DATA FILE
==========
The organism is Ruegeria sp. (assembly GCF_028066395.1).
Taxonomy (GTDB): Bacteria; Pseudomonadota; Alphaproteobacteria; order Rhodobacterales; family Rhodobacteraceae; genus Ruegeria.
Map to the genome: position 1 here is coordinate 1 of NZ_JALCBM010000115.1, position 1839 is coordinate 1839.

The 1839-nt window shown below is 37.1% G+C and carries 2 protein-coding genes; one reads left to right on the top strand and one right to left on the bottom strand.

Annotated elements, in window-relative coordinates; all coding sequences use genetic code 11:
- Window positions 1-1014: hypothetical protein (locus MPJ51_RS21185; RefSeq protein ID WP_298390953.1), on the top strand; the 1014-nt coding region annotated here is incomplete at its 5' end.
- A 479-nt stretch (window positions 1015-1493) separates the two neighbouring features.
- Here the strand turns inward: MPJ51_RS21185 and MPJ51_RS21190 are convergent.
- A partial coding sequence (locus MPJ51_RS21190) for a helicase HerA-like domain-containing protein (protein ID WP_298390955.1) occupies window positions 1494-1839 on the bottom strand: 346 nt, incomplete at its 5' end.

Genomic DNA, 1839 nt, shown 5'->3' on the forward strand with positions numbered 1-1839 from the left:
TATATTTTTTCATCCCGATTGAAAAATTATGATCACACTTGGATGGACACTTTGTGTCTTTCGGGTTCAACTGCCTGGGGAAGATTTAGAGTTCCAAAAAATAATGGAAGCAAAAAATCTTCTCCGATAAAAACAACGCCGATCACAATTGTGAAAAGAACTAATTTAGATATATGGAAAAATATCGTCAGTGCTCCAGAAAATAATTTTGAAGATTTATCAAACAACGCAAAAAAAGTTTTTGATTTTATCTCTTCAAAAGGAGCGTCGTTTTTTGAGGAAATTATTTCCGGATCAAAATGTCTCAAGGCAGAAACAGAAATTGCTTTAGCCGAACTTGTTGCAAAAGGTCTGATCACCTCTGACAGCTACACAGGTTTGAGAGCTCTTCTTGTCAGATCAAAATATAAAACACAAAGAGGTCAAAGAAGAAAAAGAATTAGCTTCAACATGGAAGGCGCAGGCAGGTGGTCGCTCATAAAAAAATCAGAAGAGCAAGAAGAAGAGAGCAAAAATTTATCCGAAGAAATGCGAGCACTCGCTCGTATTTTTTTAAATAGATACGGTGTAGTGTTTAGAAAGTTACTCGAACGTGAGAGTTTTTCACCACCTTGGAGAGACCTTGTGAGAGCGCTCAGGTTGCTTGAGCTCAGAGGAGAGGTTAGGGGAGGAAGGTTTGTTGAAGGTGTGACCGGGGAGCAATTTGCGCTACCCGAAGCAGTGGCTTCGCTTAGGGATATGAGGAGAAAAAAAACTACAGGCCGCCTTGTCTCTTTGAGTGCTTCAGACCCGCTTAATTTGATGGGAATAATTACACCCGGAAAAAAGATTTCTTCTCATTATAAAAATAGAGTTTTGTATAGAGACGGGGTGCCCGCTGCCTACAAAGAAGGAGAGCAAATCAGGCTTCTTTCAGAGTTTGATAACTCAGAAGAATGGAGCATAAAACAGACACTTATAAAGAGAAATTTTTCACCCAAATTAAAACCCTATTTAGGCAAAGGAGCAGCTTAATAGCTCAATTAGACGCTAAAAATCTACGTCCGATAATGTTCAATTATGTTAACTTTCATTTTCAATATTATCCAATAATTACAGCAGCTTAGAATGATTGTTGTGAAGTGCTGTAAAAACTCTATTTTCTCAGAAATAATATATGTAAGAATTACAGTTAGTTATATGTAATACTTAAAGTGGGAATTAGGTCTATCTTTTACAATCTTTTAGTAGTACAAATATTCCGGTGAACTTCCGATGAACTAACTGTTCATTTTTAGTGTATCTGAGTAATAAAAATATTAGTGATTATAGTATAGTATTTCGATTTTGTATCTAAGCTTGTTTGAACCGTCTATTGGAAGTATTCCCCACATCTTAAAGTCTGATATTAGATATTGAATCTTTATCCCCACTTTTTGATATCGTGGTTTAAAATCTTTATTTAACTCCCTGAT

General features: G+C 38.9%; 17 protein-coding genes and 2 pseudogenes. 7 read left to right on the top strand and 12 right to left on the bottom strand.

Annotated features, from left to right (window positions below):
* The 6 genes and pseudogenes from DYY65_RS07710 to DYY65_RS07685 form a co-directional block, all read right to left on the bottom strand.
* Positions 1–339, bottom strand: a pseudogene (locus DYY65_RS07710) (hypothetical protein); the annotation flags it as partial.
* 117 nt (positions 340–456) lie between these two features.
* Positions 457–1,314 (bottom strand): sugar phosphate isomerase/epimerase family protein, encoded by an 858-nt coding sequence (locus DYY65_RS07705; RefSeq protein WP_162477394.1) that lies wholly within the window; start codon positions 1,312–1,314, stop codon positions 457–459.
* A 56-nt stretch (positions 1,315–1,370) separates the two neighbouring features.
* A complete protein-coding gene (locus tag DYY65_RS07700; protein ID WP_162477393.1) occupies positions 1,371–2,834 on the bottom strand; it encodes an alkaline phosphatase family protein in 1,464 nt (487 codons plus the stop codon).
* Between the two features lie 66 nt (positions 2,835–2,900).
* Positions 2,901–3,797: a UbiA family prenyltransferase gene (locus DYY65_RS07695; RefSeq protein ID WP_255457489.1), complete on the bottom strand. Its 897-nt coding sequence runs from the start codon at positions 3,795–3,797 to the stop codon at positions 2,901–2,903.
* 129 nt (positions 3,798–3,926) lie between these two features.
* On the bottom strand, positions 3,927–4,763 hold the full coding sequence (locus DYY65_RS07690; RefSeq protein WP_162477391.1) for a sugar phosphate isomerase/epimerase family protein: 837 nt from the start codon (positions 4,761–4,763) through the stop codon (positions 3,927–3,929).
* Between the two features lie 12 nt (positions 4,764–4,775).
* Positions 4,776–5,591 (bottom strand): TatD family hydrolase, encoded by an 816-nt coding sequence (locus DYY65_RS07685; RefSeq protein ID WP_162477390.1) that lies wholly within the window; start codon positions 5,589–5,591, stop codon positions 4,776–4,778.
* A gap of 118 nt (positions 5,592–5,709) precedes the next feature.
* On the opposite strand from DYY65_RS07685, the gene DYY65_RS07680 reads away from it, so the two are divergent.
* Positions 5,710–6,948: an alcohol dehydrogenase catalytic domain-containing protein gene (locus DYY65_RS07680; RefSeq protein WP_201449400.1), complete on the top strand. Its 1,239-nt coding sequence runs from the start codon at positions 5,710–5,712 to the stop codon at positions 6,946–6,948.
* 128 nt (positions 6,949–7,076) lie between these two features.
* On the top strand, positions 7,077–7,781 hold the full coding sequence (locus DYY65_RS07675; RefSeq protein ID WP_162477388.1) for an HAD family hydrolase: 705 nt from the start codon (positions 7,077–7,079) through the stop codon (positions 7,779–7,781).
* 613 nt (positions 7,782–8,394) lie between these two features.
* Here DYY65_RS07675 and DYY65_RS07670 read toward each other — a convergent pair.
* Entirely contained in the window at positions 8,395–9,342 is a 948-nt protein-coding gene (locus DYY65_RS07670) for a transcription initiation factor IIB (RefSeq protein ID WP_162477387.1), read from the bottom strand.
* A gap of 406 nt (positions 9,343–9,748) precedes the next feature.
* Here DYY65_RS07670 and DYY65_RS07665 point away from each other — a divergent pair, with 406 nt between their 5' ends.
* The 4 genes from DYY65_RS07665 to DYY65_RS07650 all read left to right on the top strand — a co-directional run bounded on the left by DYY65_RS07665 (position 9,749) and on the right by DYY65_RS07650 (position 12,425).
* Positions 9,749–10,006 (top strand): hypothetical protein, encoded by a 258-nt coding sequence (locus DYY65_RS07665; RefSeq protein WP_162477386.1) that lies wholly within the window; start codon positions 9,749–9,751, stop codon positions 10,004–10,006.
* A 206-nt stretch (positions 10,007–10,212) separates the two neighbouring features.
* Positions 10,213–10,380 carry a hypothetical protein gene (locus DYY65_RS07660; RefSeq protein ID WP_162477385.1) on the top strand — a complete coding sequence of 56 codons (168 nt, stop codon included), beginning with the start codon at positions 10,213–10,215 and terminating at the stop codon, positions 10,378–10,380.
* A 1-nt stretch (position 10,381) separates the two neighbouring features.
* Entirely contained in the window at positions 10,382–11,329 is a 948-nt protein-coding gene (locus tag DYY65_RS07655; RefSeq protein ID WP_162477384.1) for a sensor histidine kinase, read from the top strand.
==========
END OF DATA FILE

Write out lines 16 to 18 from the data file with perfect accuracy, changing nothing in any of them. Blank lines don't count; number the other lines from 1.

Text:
* 117 nt (positions 340–456) lie between these two features.
* Positions 457–1,314 (bottom strand): sugar phosphate isomerase/epimerase family protein, encoded by an 858-nt coding sequence (locus DYY65_RS07705; RefSeq protein WP_162477394.1) that lies wholly within the window; start codon positions 1,312–1,314, stop codon positions 457–459.
* A 56-nt stretch (positions 1,315–1,370) separates the two neighbouring features.